Neutralizer Drops for Tummy Issues

Dropper bottle with label with golden brown liquid sitting on a desk.
4 ounce dropper bottle of Neutralizer for “Tummy Issues” compounded by Hidden Alchemist. Photo by Imei Hsu (Dec 2016)

How many times have you had one of these “tummy days”, when you’re even too tired or embarrassed to admit that you’ve been struggling with diarrhea, cramping, flatulence, and digestive problems?

Anyone who has mild to severe intolerances, a gastro-intestinal disorder (i.e.Crohn’s, IBD), or an Autoimmune Disease that creates a whole host of sensitivities and intolerances knows the painful reality of how many hours and days we lose in a battle against “Tummy issues”.

The reality of living with these symptoms often enough that you can no longer call them occasional should have you thinking that the best remedies aren’t always grabbing a bottle of Imodium. So what is a food-sensitive person to do?

Continue reading

A Menu Redacted

A Menu Redacted

When I first started talking to others about food allergies and Celiac Disease, I began by trying to describe what food allergies are. As in, “Here are the medical definitions, and here’s what to look out for, and by the way, here’s how to keep me and others around me safe.”

End of story. I just want to eat, feel good, and not be sick.

And really, if that was all this was about — this website, these descriptions, and what I can’t eat — there would be nothing left to share, and no discussion. By now, you know that there is plenty of discussion, thus the many blogs on the subject.

Yet time and time again, I run into people who are truly curious about how I, and millions of others, live with a medically restricted diet due to both multiple food allergies and intolerances, and an autoimmune disease such as Celiac Disease.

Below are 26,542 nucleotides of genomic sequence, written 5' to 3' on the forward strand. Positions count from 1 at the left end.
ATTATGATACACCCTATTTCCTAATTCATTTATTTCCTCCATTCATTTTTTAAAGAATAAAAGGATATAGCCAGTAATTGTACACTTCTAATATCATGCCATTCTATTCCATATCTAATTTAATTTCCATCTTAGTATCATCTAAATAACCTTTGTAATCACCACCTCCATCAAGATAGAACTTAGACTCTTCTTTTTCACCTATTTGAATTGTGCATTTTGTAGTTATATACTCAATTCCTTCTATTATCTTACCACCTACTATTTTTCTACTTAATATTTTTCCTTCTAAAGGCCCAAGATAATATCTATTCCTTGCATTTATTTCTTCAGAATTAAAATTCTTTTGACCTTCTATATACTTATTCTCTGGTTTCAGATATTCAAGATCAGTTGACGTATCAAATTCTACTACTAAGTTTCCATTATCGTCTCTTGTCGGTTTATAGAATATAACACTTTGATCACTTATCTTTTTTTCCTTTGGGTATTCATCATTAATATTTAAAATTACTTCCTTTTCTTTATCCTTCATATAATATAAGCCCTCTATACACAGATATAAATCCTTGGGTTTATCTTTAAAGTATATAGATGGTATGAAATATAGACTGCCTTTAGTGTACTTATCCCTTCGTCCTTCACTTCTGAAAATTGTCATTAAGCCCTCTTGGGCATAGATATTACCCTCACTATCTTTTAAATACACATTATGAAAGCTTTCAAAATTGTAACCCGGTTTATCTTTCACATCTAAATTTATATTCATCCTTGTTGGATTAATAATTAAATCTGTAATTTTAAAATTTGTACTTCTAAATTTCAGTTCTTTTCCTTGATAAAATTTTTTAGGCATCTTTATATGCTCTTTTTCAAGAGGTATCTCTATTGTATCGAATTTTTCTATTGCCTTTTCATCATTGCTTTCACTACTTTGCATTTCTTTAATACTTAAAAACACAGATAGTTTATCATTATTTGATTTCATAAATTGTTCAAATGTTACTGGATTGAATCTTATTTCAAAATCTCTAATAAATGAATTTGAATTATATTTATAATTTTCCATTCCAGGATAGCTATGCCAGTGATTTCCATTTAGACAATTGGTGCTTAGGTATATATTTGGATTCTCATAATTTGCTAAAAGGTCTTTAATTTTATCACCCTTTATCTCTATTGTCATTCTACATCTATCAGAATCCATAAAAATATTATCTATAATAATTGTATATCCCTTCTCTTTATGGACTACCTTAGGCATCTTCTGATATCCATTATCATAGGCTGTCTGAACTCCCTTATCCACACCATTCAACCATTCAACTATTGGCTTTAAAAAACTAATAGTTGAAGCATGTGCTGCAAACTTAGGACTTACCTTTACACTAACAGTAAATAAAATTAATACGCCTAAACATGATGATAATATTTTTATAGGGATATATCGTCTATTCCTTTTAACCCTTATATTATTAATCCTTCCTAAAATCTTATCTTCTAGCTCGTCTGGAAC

After I found out I had Celiac Disease, I saw some improvement on the standard GF diet, which focuses on a strict adherence to a diet free of barley, wheat, and rye. I still had a Grumpy Tummy that would react to foods such as corn, quinoa, chia seeds, gluten-free oats, gluten free baked goods and breads containing soy and xanthan gum. Eating these foods didn’t cause the same widespread inflammatory response in my gut that gluten did, but they kept me sick, weakened, and fatigued.

You can understand that I developed this mental complex that maybe I was just a food pariah: a one-off person, alone in my experience of food intolerance. The problem with that kind of thinking is that it was not only counterproductive, it simply wasn’t true.

There are millions of us. There are millions of YOU, if you too suffer from one or more food intolerances, allergies, or a medically-restrictive diet.

During the “Grumpy Tummy” months,  I encountered others who would be perusing the same aisles of the grocery store, turning items over to read ingredients, and putting them back on the shelves. We’d introduce ourselves, compare notes, and have these, “Me too!” moments after one of us would say, “I can’t eat anything with soy in it,” or “Gluten free oats make me feel sick when I eat them.”

It wasn’t very long before I realized there were tons of people around me, all of us feeling alone, isolated, and freakish for having guts that just couldn’t handle the same foods everyone else seemed to eat without any problems. And I remembered thinking that someday I would figure out a way to convey to all these people how much we have in common, not just by comparing food restriction lists with judgment and criticism, but in some kind of creative image that allowed people to see through my eyes.

Thanks to a friend’s suggestion, I present to you just one of those creative images. I present to you, A Menu Redacted.

Continue reading